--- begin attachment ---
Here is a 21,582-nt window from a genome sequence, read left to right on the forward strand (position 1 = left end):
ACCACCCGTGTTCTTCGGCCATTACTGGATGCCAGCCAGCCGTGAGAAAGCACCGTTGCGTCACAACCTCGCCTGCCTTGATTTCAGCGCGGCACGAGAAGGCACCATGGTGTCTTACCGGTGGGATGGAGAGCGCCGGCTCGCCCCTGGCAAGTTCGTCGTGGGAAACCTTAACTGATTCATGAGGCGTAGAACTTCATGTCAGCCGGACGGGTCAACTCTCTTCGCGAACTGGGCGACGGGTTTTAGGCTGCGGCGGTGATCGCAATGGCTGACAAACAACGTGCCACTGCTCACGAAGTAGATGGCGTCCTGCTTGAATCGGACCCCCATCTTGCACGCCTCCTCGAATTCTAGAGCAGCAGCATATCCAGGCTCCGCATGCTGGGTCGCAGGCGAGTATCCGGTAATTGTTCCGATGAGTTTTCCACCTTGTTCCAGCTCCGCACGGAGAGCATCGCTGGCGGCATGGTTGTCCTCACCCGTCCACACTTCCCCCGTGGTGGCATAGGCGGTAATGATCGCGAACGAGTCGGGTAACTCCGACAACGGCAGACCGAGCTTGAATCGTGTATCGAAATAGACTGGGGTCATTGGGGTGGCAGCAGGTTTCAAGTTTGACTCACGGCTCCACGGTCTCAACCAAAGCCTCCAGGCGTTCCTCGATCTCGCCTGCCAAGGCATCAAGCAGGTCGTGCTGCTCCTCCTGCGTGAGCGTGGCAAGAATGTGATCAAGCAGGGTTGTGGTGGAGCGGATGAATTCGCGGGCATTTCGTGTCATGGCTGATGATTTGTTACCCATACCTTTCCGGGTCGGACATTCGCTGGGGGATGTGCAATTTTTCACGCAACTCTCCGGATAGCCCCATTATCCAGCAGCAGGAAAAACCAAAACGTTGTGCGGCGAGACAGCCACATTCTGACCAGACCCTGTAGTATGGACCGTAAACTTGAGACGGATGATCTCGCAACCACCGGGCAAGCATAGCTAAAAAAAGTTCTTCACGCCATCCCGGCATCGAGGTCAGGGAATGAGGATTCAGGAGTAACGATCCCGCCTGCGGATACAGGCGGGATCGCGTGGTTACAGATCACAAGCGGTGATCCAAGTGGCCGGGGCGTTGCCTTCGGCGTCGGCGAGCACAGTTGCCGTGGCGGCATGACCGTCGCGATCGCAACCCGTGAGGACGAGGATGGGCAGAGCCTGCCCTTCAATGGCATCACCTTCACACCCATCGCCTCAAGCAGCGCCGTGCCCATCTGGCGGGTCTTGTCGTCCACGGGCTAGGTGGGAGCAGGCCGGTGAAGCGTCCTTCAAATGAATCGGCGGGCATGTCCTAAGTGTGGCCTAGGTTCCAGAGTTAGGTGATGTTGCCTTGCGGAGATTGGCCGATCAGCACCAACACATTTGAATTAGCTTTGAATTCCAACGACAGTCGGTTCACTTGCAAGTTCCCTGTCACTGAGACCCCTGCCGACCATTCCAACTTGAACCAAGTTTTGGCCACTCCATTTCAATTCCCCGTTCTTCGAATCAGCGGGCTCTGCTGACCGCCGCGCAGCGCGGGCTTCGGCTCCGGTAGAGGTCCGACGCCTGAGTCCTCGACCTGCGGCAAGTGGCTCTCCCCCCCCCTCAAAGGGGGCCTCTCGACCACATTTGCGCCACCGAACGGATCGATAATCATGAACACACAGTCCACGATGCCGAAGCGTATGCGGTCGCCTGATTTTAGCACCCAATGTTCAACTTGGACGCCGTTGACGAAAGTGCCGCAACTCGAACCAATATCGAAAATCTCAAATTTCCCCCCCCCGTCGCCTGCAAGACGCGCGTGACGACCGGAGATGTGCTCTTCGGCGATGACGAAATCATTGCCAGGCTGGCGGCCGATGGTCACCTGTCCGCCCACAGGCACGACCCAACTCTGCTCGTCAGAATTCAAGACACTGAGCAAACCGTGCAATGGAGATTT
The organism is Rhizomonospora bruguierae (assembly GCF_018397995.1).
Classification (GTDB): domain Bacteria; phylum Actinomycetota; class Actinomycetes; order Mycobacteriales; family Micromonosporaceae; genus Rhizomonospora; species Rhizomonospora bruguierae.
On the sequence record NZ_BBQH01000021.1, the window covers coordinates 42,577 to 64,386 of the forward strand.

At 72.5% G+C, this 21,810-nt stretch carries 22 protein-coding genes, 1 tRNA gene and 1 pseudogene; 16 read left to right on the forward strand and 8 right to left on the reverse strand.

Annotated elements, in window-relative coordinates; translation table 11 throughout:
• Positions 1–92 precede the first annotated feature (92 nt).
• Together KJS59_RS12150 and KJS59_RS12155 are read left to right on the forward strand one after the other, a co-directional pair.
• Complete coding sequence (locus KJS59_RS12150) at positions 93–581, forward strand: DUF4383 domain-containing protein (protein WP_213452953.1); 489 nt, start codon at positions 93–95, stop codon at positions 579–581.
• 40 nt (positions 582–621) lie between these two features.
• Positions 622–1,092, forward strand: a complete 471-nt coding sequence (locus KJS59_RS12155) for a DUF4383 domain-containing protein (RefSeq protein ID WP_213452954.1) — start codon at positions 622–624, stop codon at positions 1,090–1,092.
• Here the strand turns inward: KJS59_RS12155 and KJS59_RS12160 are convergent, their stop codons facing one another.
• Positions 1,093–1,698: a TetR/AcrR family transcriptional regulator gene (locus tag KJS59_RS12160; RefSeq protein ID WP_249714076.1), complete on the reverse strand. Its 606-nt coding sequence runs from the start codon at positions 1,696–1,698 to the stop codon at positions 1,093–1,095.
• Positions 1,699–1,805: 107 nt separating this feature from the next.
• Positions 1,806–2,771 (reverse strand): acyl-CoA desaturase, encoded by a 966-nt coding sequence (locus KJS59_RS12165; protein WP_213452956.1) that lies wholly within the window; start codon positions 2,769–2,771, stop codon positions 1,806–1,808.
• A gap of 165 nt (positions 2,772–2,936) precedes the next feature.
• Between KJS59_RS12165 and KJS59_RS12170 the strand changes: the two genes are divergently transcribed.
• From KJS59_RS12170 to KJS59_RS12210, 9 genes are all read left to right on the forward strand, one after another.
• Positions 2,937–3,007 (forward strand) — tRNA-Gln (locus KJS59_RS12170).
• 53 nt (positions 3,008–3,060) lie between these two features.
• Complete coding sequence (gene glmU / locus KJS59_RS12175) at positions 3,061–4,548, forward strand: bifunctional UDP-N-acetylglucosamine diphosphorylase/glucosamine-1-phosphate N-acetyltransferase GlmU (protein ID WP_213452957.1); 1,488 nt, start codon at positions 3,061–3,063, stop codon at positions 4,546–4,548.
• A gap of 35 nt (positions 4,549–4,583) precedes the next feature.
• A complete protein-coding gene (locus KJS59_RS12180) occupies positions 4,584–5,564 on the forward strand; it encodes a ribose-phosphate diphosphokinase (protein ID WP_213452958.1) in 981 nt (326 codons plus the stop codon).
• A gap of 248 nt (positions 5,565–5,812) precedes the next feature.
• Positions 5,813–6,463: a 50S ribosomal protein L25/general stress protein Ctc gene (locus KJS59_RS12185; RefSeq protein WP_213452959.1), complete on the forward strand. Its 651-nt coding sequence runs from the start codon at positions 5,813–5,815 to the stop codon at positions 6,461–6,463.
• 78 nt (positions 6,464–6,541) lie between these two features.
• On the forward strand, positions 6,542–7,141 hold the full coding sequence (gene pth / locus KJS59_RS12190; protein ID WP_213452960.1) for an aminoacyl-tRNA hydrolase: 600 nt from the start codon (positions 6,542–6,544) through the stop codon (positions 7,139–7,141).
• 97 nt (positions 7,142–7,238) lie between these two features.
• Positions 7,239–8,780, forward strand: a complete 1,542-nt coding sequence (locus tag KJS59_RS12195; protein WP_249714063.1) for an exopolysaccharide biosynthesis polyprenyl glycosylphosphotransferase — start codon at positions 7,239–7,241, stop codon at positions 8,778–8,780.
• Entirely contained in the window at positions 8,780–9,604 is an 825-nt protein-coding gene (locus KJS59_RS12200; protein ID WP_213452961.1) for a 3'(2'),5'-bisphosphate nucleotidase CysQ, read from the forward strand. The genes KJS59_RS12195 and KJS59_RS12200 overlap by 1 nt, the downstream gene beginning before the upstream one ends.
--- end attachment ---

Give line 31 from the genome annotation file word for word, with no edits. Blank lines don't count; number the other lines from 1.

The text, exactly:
• Entirely contained in the window at positions 8,780–9,604 is an 825-nt protein-coding gene (locus KJS59_RS12200; protein ID WP_213452961.1) for a 3'(2'),5'-bisphosphate nucleotidase CysQ, read from the forward strand. The genes KJS59_RS12195 and KJS59_RS12200 overlap by 1 nt, the downstream gene beginning before the upstream one ends.